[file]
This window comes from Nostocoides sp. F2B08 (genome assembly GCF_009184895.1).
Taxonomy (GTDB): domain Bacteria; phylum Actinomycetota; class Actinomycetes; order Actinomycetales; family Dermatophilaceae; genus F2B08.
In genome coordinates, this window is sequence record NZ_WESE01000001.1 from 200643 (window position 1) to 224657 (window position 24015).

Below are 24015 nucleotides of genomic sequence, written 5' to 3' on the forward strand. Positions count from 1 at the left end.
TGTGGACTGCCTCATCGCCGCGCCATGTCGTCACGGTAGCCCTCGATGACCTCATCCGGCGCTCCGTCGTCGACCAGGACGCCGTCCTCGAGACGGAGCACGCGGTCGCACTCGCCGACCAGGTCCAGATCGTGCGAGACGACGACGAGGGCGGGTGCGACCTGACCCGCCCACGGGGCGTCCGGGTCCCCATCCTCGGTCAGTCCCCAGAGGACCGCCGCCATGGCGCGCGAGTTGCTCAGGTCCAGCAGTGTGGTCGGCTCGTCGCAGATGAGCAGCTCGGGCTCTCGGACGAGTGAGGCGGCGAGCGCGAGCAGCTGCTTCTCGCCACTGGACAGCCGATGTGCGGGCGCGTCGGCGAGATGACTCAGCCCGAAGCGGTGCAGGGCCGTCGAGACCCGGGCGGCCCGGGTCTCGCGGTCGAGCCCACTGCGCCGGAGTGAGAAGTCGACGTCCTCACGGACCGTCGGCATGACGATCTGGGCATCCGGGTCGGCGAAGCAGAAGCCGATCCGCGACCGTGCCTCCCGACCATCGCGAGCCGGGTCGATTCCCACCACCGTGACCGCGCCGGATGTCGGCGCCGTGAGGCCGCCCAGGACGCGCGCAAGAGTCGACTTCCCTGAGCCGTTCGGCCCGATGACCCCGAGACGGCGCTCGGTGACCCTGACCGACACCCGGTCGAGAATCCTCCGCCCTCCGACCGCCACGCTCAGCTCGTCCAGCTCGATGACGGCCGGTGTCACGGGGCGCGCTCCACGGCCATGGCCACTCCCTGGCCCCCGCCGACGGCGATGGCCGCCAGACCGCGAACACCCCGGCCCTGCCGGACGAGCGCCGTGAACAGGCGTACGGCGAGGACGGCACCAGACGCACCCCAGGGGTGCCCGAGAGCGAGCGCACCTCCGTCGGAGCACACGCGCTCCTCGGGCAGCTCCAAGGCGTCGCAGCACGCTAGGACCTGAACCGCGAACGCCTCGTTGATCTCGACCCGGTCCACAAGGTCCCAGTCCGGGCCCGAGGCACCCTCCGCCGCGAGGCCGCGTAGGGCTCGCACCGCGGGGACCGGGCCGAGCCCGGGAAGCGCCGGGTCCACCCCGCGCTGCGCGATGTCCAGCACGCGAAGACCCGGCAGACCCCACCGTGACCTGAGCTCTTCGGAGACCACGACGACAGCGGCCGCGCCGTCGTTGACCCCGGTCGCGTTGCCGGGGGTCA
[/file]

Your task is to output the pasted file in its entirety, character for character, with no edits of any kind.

This window comes from Nostocoides sp. F2B08 (genome assembly GCF_009184895.1).
Taxonomy (GTDB): domain Bacteria; phylum Actinomycetota; class Actinomycetes; order Actinomycetales; family Dermatophilaceae; genus F2B08.
In genome coordinates, this window is sequence record NZ_WESE01000001.1 from 200643 (window position 1) to 224657 (window position 24015).

Below are 24015 nucleotides of genomic sequence, written 5' to 3' on the forward strand. Positions count from 1 at the left end.
TGTGGACTGCCTCATCGCCGCGCCATGTCGTCACGGTAGCCCTCGATGACCTCATCCGGCGCTCCGTCGTCGACCAGGACGCCGTCCTCGAGACGGAGCACGCGGTCGCACTCGCCGACCAGGTCCAGATCGTGCGAGACGACGACGAGGGCGGGTGCGACCTGACCCGCCCACGGGGCGTCCGGGTCCCCATCCTCGGTCAGTCCCCAGAGGACCGCCGCCATGGCGCGCGAGTTGCTCAGGTCCAGCAGTGTGGTCGGCTCGTCGCAGATGAGCAGCTCGGGCTCTCGGACGAGTGAGGCGGCGAGCGCGAGCAGCTGCTTCTCGCCACTGGACAGCCGATGTGCGGGCGCGTCGGCGAGATGACTCAGCCCGAAGCGGTGCAGGGCCGTCGAGACCCGGGCGGCCCGGGTCTCGCGGTCGAGCCCACTGCGCCGGAGTGAGAAGTCGACGTCCTCACGGACCGTCGGCATGACGATCTGGGCATCCGGGTCGGCGAAGCAGAAGCCGATCCGCGACCGTGCCTCCCGACCATCGCGAGCCGGGTCGATTCCCACCACCGTGACCGCGCCGGATGTCGGCGCCGTGAGGCCGCCCAGGACGCGCGCAAGAGTCGACTTCCCTGAGCCGTTCGGCCCGATGACCCCGAGACGGCGCTCGGTGACCCTGACCGACACCCGGTCGAGAATCCTCCGCCCTCCGACCGCCACGCTCAGCTCGTCCAGCTCGATGACGGCCGGTGTCACGGGGCGCGCTCCACGGCCATGGCCACTCCCTGGCCCCCGCCGACGGCGATGGCCGCCAGACCGCGAACACCCCGGCCCTGCCGGACGAGCGCCGTGAACAGGCGTACGGCGAGGACGGCACCAGACGCACCCCAGGGGTGCCCGAGAGCGAGCGCACCTCCGTCGGAGCACACGCGCTCCTCGGGCAGCTCCAAGGCGTCGCAGCACGCTAGGACCTGAACCGCGAACGCCTCGTTGATCTCGACCCGGTCCACAAGGTCCCAGTCCGGGCCCGAGGCACCCTCCGCCGCGAGGCCGCGTAGGGCTCGCACCGCGGGGACCGGGCCGAGCCCGGGAAGCGCCGGGTCCACCCCGCGCTGCGCGATGTCCAGCACGCGAAGACCCGGCAGACCCCACCGTGACCTGAGCTCTTCGGAGACCACGACGACAGCGGCCGCGCCGTCGTTGACCCCGGTCGCGTTGCCGGGGGTCA